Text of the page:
Walzer, `Citizenship', in Ball, Farr and Hanson (eds.), Political innovation and conceptual change, Cambrige: Cambridge University Press, 1989, at p211.
 Walzer, op. cit. supra n.59 at p211.
 Ignatieff, `The Myth of Citizenship', in Beiner, op. cit. supra n.52 at p55.
 E.g. van Gunsteren, `Four Conceptions of Citizenship', in van Steenbergen, op. cit. supra n.52.
 Kymlicka and Norman, op.cit. supra n.36 at p362.
 Oldfield, Citizenship and Community: Civic Republicanism and the Modern World, London: Routledge, at p6.
 Smith, `Culture, community and territory: the politics of ethnicity and nationalism', (1996) 72 International Affairs 445 at p447.
 E.g. by Keldourie, Nationalism, London: Hutchinson, 1961.
 E.g. Breuilly, Nationalism and the state, Manchester: Manchester University Press, 1982; Giddens, The nation-state and violence, Cambridge: Polity Press, 1985; Mann, `A Political Theory of Nationalism and its Excesses', in Periwal (ed.), Notions of Nationalism, Budapest: Central European University Press, p44.
 See Hutchinson, Modern Nationalism, London: Fontana Press, 1994, at p40.
 For summaries of his position see `Culture, community and territory', op. cit. supra n.65; `National identity and the idea of European unity', (1992) 68 International Affairs 55; `The problem of national identity: ancient, medieval and modern?', (1994) 17 Ethnic and Racial Studies 375.
 E.g. the classic statement of Renan, Qu'est-ce qu'une nation, Paris: Calmann-Levy, 1882, extracted in Hutchinson and Smith, op. cit. supra n.58 at pp17-18; see also more recently Seton-Watson, Nations and States, London: Methuen, 1977.
 Nations before Nationalism, Chapel Hill: University of North Carolina Press, 1982.
 E.g. Hutchinson, op. cit. supra n.68 at pp7-9.
 Exemplified in a number of variants in which marxism plays a greater or lesser role by the work of Gellner (e.g. Nations and Nationalism, Oxford: Blackwell, 1983), Hobsbawm, (e.g. Nations and Nationalism since 1780, Cambridge: Canto, 1992 (2nd edn.)), and Anderson (e.g. Imagined Communities, London: Verso, 1991 (revd. edn.)).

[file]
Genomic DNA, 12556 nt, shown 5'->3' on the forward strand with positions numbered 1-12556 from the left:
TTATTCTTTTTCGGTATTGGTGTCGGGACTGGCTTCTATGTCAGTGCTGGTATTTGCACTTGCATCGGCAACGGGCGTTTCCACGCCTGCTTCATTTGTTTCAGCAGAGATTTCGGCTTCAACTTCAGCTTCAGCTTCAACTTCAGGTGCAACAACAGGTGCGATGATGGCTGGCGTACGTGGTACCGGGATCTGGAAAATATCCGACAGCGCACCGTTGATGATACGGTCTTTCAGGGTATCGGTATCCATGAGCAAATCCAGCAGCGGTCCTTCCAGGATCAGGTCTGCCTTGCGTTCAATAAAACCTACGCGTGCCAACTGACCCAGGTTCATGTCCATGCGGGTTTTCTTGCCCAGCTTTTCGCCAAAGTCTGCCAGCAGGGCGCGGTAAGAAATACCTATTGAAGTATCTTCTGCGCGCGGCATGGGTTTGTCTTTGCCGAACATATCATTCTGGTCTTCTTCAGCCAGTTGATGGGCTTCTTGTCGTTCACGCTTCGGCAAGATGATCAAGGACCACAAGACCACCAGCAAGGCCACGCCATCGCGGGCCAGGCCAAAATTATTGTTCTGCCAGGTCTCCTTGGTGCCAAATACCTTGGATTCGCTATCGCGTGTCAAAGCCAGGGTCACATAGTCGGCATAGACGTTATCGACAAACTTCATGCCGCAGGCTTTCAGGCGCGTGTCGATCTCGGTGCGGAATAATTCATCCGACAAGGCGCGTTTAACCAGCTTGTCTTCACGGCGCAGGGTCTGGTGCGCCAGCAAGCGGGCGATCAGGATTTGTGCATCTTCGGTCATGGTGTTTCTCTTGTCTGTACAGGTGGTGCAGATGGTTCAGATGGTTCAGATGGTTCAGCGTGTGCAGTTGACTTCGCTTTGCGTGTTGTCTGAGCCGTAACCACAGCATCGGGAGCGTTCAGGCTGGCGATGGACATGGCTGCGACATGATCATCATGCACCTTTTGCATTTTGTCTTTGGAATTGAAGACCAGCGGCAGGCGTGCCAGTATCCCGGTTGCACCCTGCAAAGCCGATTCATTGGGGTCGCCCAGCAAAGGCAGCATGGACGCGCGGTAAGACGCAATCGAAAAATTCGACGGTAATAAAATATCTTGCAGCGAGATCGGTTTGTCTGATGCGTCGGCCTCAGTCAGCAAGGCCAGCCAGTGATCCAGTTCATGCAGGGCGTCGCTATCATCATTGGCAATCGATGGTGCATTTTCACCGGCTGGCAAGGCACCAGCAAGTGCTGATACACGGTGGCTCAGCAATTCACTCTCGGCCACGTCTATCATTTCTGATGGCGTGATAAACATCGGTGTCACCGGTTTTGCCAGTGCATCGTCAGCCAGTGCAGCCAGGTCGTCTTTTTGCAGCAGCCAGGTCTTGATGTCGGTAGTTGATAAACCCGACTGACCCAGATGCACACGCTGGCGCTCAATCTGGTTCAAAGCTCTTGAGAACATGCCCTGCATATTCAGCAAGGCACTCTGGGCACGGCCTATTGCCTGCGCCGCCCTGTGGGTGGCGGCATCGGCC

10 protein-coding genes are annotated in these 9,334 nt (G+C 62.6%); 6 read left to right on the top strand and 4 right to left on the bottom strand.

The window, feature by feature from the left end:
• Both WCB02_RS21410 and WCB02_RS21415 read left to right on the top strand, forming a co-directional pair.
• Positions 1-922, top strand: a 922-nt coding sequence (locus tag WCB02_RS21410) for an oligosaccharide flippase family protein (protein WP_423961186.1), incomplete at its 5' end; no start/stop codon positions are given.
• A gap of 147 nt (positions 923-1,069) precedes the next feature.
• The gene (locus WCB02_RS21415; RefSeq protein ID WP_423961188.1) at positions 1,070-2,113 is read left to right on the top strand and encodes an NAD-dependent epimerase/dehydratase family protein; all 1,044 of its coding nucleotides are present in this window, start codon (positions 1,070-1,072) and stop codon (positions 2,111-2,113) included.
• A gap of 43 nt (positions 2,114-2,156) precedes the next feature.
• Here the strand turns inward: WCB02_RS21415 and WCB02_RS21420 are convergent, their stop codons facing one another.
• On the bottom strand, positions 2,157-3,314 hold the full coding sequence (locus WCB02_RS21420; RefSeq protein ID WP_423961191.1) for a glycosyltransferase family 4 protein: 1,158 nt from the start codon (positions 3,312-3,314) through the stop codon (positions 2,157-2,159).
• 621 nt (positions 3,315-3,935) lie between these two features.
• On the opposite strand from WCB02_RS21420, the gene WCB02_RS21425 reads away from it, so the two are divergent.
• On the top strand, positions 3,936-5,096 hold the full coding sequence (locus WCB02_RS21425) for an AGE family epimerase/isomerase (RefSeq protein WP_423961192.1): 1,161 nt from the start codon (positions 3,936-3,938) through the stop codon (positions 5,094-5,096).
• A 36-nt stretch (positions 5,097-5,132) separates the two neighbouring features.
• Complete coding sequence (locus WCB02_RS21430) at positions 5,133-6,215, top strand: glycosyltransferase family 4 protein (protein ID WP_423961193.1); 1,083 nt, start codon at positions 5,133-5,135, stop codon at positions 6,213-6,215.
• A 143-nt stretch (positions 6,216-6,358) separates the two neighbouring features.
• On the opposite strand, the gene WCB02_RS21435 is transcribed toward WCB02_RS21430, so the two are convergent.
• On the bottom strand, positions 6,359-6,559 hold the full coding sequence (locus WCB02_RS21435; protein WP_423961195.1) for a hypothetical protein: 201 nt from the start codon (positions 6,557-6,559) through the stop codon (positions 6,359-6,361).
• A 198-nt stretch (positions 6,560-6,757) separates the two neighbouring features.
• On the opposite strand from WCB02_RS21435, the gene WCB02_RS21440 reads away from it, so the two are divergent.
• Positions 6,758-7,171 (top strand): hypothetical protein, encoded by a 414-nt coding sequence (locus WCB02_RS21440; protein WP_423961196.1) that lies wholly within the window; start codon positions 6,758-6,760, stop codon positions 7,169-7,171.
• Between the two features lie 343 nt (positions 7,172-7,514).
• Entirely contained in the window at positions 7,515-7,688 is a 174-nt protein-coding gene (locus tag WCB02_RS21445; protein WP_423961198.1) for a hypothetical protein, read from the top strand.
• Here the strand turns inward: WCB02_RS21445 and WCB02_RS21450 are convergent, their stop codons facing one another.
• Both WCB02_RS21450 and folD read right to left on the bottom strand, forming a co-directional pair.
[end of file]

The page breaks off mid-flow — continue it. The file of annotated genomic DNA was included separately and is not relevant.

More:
Thought and Change, London: Weidenfeld and Nicolson, 1964, at p169.
 Hutchinson, op. cit. supra n.68 at p7.
 Armstrong, `Towards a Theory of Nationalism: Consensus and Dissensus', in Periwal, op. cit. supra n.67 at p36.
 Hutchinson, op. cit. supra n.68 at p10.
 See for example Preu?, `Citizenship and Identity: Aspects of a Political Theory of Citizenship', in Bellamy, Bufacchi and Castiglione, op. cit. supra n.29 at p119.
 For further arguments on the transmutation of the nation state and sovereignty see MacCormick, `Liberalism, Nationalism and the Post-sovereign State', (1996) 44 Political Studies 553; ibid, `What Place for Nationalism in the Modern World?', in Caney, George and Jones (eds.), Naional Rights, International Obligations, Oxford/Boulder: Westview, 1996.
 See also Oommen, Citizenship, Nationality and Ethnicity, Cambridge: Polity, 1997, esp. pp240-242.
 Habermas, op. cit. supra n.54 at p23.
 Habermas, op. cit. supra n.54 at p23.
 `The European Nation State. Its Achievements and Its Limitations. On the Past and Future of Sovereignty and Citizenship', (1996) 9 Ratio Juris 125.
 Habermas, op. cit. supra n.83 at p131.
 Habermas, op. cit. supra n.83 at p130.
 Habermas, op. cit. supra n. 83 at p131.
 Habermas, op. cit. supra n. 83 at p131.
 Jessop et al, Thatcherism, Oxford: Polity, 1988, at pp63-64, 86.
 Although not all would share his thesis here. See the sceptics of globalisation Hirst and Thompson, Globalisation in Question, Cambridge: Polity, 1996.
 Habermas, op. cit. supra n.83 at p137.
 Habermas, op. cit. supra n.83 at p133.
 As indeed it is also insufficient as a bare postwar substitute for Nazi nationalist patriotism as a means for creating a sense of belonging within Germany itself: see Dijkink, National Identity and Geopolitical Visions. Maps of Pride and Pain, London/New York: Routledge, 1996, p34.
 Kymlicka, Multicultural Citizenship, Oxford: Oxford University Press, 1995 esp. pp187-191.
 A term borrowed from Taylor, `Shared and Divergent Values', in Watts and Brown (eds.), Options for a New Canada, Toronto: University of Toronto Press, 1991.
 Baub^ck, `Cultural Minority Rights for Immigrants', (1996) 30 International Migration Review 203.
 `Identification in Transnational Political Communities', in Knop et al, op. cit. supra n.56.
 Breton, op. cit. supra n.96 at p41.
 The quotations and terminology used in this section are drawn from Breton, op. cit. supra n.96 at pp41-44.
 Breton, op. cit supra n.96 at p52.
 He also examines `bottom-up processes' (the way we live our lives), `top-down processes' (including the creation of symbols and symbolic meaning for the transnational entity), the nature of the system of belief adopted by those involved (isolationist or collaborative), competition for citizen support (e.g. by assistance programmes), inequalities among constituent units (which can be a significant barrier to processes of identity formation). Significantly, good illustrations of all of these processes can be found in the range of EU policies and institutional processes. The point will be reviewed again briefly in Section 4.
 Breton, op. cit. supra n.96 at pp50-52.